To deliver a baby comes with some natural pains for many mothers in Ghana but for the mothers of the Azorebisi community in the Bolgatanga Municipality of the Upper East Region, these pains were often accompanied by long travels to the healthcare facilities until seven years ago.
Not only did they have to endure the pains of their kicking babies trying to come out of their wombs; they also did so while sitting on motorcycles and sometimes walking to the healthcare center where they could see health professionals to help them deliver safely.
A lot of these mothers ended up with complications due to their delays in getting to the hospitals or clinics. Some of them often died on the way and others lost their babies.
All this was because there was no access to a healthcare facility in the Azorebisi community itself and these mothers had to go to other communities or towns to see a doctor or a nurse.
These trips lasted 4 Kilometers or more, depending on the facility the mother chose to attend.
According to the Assemblyman for Azorebisi, David Aboona Atiah, the situation was more precarious during the rainy seasons.
“There is a big stream that divides our community from neighboring communities. During the rainy season, it is always difficult to transport pregnant women to the Sumbrungu Health Center which is about 4 kilometers (away)”, Atiah said.
Things changed for better for the mothers of Azorebisi when the Mobile Telecommunications Network (MTN) Ghana Foundation, came to the rescue in the year 2014.
MTN, through the MTN Ghana Foundation, built and commissioned an ultra-modern Community-based Health Planning and Service (CHPS) compound at the cost of GHC 180, 000 to provide access to healthcare to residents of Azorebisi.
The facility has attached; a Nurses’ Quarters, a Delivery Room, a Consulting Room, Outpatient Department, as well as Antenatal and Family Planning rooms.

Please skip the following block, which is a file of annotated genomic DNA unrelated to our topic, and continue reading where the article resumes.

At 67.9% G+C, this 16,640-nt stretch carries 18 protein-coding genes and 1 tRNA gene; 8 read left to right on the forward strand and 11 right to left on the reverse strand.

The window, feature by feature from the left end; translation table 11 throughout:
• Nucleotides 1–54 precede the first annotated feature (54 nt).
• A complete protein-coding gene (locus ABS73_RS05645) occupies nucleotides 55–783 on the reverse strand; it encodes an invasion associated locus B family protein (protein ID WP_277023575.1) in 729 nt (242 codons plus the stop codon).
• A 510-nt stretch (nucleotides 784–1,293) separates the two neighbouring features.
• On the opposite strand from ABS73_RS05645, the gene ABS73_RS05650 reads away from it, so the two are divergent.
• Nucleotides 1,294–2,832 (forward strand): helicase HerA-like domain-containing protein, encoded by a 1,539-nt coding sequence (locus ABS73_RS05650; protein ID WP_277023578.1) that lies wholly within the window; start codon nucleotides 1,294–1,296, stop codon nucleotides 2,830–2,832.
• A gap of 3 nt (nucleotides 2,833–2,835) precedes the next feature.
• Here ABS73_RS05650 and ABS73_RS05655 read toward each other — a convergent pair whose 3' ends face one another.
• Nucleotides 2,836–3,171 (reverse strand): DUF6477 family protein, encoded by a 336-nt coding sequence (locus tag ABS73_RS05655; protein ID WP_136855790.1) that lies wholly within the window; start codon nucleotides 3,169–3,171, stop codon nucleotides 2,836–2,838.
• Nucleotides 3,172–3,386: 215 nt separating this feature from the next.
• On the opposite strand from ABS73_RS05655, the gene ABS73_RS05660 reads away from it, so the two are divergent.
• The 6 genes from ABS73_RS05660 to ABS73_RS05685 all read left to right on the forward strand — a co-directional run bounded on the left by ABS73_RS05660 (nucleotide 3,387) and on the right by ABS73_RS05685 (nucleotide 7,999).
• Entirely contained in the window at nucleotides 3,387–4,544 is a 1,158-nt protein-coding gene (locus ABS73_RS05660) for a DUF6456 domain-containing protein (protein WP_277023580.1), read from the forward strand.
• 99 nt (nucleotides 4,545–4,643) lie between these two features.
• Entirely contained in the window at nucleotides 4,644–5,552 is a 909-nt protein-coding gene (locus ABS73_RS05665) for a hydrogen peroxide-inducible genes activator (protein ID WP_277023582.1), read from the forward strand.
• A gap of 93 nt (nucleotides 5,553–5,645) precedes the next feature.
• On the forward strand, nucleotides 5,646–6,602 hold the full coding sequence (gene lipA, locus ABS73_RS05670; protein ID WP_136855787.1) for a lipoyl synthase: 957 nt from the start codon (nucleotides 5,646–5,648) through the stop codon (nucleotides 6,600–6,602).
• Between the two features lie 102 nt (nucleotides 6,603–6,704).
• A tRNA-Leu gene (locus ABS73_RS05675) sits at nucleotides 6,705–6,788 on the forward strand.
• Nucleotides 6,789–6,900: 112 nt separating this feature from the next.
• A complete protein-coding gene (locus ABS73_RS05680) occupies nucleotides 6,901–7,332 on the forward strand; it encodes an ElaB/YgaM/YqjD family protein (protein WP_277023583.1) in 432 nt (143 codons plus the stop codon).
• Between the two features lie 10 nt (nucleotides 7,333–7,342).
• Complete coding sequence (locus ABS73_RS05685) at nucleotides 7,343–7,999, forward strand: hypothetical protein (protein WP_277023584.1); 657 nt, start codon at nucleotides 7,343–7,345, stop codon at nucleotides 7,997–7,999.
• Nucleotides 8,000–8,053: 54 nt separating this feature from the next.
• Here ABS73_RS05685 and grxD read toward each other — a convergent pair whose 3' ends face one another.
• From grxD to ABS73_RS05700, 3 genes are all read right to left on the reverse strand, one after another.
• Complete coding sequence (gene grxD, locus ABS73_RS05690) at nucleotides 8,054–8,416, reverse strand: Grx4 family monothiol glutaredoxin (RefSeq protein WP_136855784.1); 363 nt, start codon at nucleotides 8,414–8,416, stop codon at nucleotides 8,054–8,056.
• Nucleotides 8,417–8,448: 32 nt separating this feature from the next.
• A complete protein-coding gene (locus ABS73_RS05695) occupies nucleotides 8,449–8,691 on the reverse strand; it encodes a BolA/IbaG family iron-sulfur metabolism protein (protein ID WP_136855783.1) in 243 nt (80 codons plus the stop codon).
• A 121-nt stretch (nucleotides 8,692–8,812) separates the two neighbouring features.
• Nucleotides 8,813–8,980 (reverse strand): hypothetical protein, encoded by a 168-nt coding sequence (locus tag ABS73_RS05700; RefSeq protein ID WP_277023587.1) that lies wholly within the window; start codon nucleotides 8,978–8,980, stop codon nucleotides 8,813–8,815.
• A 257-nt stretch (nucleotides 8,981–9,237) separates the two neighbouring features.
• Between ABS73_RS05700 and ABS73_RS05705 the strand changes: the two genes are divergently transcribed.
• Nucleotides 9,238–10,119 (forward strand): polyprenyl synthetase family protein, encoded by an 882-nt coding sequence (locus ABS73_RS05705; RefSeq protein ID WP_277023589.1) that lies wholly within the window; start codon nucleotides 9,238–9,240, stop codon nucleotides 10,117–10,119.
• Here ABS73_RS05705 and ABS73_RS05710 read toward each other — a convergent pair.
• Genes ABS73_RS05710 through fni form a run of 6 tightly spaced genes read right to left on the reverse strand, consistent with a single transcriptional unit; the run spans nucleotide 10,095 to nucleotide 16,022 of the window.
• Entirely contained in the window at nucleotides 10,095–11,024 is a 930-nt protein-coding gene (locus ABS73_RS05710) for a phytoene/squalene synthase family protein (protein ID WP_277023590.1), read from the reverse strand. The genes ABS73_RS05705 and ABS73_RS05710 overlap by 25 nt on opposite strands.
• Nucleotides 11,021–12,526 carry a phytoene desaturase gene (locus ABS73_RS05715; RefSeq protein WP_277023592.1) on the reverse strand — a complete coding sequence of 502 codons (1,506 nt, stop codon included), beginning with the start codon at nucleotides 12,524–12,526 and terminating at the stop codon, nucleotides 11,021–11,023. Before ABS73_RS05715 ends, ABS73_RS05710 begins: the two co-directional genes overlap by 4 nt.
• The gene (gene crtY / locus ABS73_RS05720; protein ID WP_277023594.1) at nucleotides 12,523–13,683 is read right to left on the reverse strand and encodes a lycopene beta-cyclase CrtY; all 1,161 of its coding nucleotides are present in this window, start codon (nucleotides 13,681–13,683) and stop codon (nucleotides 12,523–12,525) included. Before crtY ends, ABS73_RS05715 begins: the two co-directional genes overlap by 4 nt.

Today, seven (7) years after handing over the project, the lives of residents especially pregnant women have improved.
Esther Akumpia, is a 28-year-old mother of three and a resident of Azorebisi. Her first delivery was at the Sumbrugu Health Center, a distance of about 4 kilometers from the Azorebisi community. But in the year 2018, she delivered her second baby – a boy at the Azorebisi CHPS compound.
Esther, who is a basket weaver says until the establishment of the CHPS facility in the community by MTN Ghana, they were trekking for long distances to access healthcare at nearby health facilities. But she could now heave a sigh of relief because of the facility at her own community, Azorebisi.
“Women in this community used to walk a long distance either to Bolga or Sumbrungu to deliver. But with this facility in our backyard, when I was due to deliver, I walked in here and the nurses received me well and assisted me to deliver without any complications. So, this health facility has come to reduce the suffering we were going through”, Esther said.
Another woman, Anapoka Atambire, aged 26, said she attended antennal care at the Azorebisi CHPS facility before she was referred to the Upper East Regional Hospital to deliver.
“After I delivered in Bolga and was discharged, I attended the postnatal care at this (Azorebisi) facility. We were attending antenatal care and postnatal care; walking or boarding motorbikes under the scorching sun to the Sumbrungu health center. We could have recorded miscarriages due to the unmotorable roads to other health facilities. But these fears are over now because of this CHPS compound commissioned in our community.”
Dorcas Amisah, 23-year-old lactating mother said she has had access to health services at the Azorebisi CHPS compound every time she fell sick.
“This is the only health center in our community that we can come to access healthcare for ourselves and our kids”, she said.
Untrained Traditional Birth Attendants were popular in this community because of the lack of access to trained professionals. This caused a surge in maternal mortality cases.
However, the opening of the health facility by MTN has drastically reduced this problem.
The In-charge at the Azorebisi CHPS compound, Lucy Adongo says “the women can now walk in here to deliver so there is a minimal risk to the mothers and babies”.
She said this will go a long way to help Ghana in the move towards the attainment of Sustainable Development Goal (SDG) 3 of universal health care by 2030.
Source: A1Radioonline.com|101.1Mhz|Joshua Asaah|Ghana